Assistant Professor of Astronomy and Astrophysics
Prof. Foley studies exploding stars, often with a telescope from the top of a mountain. He is interested in characterizing the many ways a star can die. He received his PhD from UC Berkeley in 2008, was a Clay Fellow at the Harvard-Smithsonian Center for Astrophysics, and is now a member of the UC Santa Cruz faculty. He is a Sloan fellow, Packard fellow, and Kavli fellow. He was awarded a 2018 NEXTies award in the “Wildcard” category. His team’s discovery of the first light from a gravitational wave source was named the 2017 Science Breakthrough of the Year. He lives close to the beach and tries to see the ocean every day.
NSF Graduate Research Fellow
I am a fifth-year graduate student primarily working on finding and characterizing electromagnetic (EM) counterparts to gravitational wave (GW) sources. These GW sources are generated by the most extreme events in the universe: the mergers between two black holes, two neutron stars, or a black hole-neutron star system. In August of 2017 our team discovered the first optical counterpart to such a system -- the merger of two neutron stars -- and in the process helped confirm the link between these events and short gamma ray bursts, as well as their role in synthesizing the heaviest elements. Coming from a software development background I write a variety of software for our team, in particular an observational planning and analysis tool to study these EM counterparts (Teglon: https://github.com/davecoulter/teglon), have architected and developed the Young Supernova Experiment's transient management framework (a MySQL-based web application YSE-PZ: https://github.com/davecoulter/YSE_PZ), and have worked on a variety of other science and infrastructure projects with topics ranging as wide as tidal disruption events and cosmology, to data-reduction and telescope scheduling services. I am an NSF Graduate Research fellow and received my B.S. in Physics from Portland State University in 2015.
I’m a fourth-year Ph.D. student working on Type Ia Supernova Cosmology as part of the Swope Supernova Survey, using the Swope 1-m telescope at Las Campanas Observatory, Chile. I’m also part of the Young Supernova Experiment, Foundation Supernova Survey, 1-Meter 2-Hemisphere Collaboration and Vera Rubin Dark Energy Science Collaboration. I obtained a B.S. in Physics and a B.A. in Classical Philology at Universidad de Costa Rica. You can find out more about me here.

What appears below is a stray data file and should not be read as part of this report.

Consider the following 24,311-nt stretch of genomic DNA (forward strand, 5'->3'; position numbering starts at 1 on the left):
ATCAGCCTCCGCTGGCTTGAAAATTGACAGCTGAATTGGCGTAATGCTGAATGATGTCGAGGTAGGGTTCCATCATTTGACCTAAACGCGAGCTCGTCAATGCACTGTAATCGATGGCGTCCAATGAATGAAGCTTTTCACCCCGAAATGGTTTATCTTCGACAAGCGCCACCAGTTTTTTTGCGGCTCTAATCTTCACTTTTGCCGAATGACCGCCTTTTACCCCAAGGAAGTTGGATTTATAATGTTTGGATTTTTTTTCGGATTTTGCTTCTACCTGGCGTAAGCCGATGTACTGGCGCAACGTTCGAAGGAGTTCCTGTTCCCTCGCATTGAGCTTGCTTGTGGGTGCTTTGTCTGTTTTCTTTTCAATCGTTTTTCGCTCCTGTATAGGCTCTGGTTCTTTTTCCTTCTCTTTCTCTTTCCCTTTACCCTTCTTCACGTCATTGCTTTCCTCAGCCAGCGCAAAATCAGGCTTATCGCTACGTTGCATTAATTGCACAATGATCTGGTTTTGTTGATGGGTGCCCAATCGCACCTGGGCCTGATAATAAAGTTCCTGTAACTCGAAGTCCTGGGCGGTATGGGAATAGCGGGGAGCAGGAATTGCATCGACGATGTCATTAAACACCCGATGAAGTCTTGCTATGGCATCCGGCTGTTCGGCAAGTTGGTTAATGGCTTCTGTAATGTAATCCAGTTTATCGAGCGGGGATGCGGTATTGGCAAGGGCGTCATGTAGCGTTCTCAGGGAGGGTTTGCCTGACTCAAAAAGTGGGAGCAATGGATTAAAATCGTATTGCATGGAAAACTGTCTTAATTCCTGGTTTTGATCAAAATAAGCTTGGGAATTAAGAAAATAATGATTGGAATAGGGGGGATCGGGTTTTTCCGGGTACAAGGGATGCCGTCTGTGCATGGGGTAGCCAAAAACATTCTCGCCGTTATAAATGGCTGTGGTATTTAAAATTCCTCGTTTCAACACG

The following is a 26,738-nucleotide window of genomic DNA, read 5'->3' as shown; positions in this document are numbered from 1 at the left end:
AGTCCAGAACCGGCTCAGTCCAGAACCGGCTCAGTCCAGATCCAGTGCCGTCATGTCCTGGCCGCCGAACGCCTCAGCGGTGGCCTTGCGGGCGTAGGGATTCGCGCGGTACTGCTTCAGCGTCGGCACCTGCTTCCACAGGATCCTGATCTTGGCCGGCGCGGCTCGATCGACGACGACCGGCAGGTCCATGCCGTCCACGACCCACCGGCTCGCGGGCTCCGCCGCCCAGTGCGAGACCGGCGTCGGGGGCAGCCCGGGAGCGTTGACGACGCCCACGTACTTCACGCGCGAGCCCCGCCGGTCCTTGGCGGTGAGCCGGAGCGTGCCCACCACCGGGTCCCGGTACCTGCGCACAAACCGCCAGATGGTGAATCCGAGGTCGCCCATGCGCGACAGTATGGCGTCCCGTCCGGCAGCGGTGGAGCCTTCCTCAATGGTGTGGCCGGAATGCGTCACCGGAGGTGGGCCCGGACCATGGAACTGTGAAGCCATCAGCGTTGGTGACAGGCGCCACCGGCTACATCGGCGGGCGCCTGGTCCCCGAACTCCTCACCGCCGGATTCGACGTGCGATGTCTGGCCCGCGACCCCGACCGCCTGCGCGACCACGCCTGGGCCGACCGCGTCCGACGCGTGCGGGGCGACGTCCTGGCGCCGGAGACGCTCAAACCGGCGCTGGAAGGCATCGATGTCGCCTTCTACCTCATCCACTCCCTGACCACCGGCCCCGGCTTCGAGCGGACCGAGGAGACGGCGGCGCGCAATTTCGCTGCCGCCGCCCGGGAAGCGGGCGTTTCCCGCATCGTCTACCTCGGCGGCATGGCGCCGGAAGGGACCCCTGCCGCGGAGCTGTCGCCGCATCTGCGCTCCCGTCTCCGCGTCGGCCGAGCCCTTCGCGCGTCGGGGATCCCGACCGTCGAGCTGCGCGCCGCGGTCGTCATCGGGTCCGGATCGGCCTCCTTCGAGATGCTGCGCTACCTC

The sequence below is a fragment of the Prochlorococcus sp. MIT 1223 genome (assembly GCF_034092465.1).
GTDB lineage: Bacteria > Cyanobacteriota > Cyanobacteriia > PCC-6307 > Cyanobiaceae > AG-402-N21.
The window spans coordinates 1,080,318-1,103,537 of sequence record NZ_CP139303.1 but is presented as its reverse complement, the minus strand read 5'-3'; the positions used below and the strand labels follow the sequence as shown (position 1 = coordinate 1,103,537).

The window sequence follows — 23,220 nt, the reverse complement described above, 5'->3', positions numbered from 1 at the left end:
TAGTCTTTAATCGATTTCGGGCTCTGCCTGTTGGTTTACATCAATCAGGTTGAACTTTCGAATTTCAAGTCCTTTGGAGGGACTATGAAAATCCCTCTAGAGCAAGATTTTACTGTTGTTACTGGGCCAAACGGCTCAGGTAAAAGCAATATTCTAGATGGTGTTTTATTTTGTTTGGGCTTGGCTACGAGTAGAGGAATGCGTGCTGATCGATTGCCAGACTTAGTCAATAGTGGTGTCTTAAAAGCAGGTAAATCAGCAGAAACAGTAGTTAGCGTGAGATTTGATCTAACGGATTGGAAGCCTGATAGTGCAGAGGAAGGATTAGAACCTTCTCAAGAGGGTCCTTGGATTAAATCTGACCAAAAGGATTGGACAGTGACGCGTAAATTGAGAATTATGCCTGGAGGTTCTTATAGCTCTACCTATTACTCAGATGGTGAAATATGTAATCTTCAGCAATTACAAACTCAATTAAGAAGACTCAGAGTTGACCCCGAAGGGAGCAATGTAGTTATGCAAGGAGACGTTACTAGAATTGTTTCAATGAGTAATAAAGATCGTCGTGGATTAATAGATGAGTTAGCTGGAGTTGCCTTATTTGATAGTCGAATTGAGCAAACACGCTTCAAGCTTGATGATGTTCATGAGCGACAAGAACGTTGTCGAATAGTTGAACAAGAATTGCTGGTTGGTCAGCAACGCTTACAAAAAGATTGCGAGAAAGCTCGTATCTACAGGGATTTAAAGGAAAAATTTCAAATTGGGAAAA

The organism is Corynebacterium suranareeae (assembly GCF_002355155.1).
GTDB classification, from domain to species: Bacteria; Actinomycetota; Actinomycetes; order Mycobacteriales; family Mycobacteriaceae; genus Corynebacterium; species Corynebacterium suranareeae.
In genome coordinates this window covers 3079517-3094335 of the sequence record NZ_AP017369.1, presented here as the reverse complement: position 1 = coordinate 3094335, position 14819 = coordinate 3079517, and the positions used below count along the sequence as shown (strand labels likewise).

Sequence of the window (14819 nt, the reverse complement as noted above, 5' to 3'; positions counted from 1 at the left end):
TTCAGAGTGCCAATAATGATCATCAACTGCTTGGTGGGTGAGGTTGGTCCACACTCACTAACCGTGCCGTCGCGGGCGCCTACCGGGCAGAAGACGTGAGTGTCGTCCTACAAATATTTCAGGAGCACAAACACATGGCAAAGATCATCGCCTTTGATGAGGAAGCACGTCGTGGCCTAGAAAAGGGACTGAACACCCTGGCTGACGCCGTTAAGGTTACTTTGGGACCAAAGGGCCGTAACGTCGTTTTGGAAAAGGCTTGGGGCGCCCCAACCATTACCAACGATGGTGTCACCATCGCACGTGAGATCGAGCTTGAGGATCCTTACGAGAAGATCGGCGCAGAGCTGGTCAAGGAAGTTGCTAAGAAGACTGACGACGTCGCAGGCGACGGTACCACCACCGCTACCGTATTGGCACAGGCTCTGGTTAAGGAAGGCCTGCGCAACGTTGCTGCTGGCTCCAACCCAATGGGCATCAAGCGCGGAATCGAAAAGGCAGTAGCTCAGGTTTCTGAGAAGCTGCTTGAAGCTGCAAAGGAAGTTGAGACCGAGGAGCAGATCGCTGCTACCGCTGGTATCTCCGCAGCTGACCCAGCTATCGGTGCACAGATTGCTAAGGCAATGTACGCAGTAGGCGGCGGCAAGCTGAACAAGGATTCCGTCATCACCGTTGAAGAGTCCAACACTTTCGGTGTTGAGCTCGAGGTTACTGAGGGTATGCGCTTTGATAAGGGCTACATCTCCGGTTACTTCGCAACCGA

NSF Graduate Research Fellow
I am a fifth-year graduate student working on optical spectroscopy of Type Ia supernovae and their host galaxies. I am particularly interested in probing the physics of these phenomena in order to improve our cosmological distance measurements. I built the SQL database (kaepora) to facilitate this research. I received my undergraduate degree in Engineering Physics from Cornell University. You can find more about my research and kaepora here (https://msiebert1.github.io/).
I am a postdoctoral researcher focusing on studies of thermonuclear explosions. I use photometric and spectroscopic observations to study the progenitor problem and the explosion physics of thermonuclear transients. I received my undergraduate degree in physics from the Aristotle University of Thessaloniki and my masters degree from the University of Amsterdam. I obtained my PhD from the University of Southampton, where my thesis was focused on observational constraints on the progenitor system of type Ia supernovae.
I am a postdoctoral researcher working on tidal disruption events (TDEs). I developed customized programs to find these rare transients from optical sky surveys and study them with multi-wavelength follow up observations. I am interested in a broad set of astrophysical insights that TDEs may offer, such as black hole demographics and accretion disk formation, and super-Eddington accretion. I received my master and PhD in astronomy from the University of Maryland, where my thesis focused on black hole related transient phenomena - AGN variability and TDEs.
NASA Einstein Fellow
I’m working to understand the physics of the 70% of our universe comprised of dark energy, the mysterious cause of cosmic acceleration, and to measure the expansion rate of the nearby universe (the Hubble constant) using Type Ia supernovae as cosmological tools. I’m currently the Project Scientist of the Young Supernova Experiment, a new time-domain survey to understand stellar explosions and enhance the sample of nearby, well-observed supernovae. I did my PhD work at Johns Hopkins University and I’m currently an Einstein postdoctoral fellow at UCSC. Please reach out if you’re interested in working with me on any of these topics.
I’m a postdoctoral researcher working on simulating observations of type Ia supernovae with the Nancy Grace Roman Space Telescope to maximize its cosmological use. I received my undergraduate degree in physics from UC Santa Barbara and my PhD from UC Santa Cruz, where my thesis focused on constraining the progenitor systems of r-process nucleosynthesis. You can find out more about me here.
I am a postdoctoral researcher interested in using large, statistical samples of supernovae from wide-field surveys such as YSE to characterise the huge diversity in the observational and physical explosion properties of supernovae and to help uncover the manner in which the biggest stars die.
I obtained my Master’s degree at the University of Sheffield, spending a year at the University of Western Australia. Following that, I completed my PhD at Liverpool John Moores University, where my thesis focused on the progenitors and environments of extreme (superluminous) supernovae.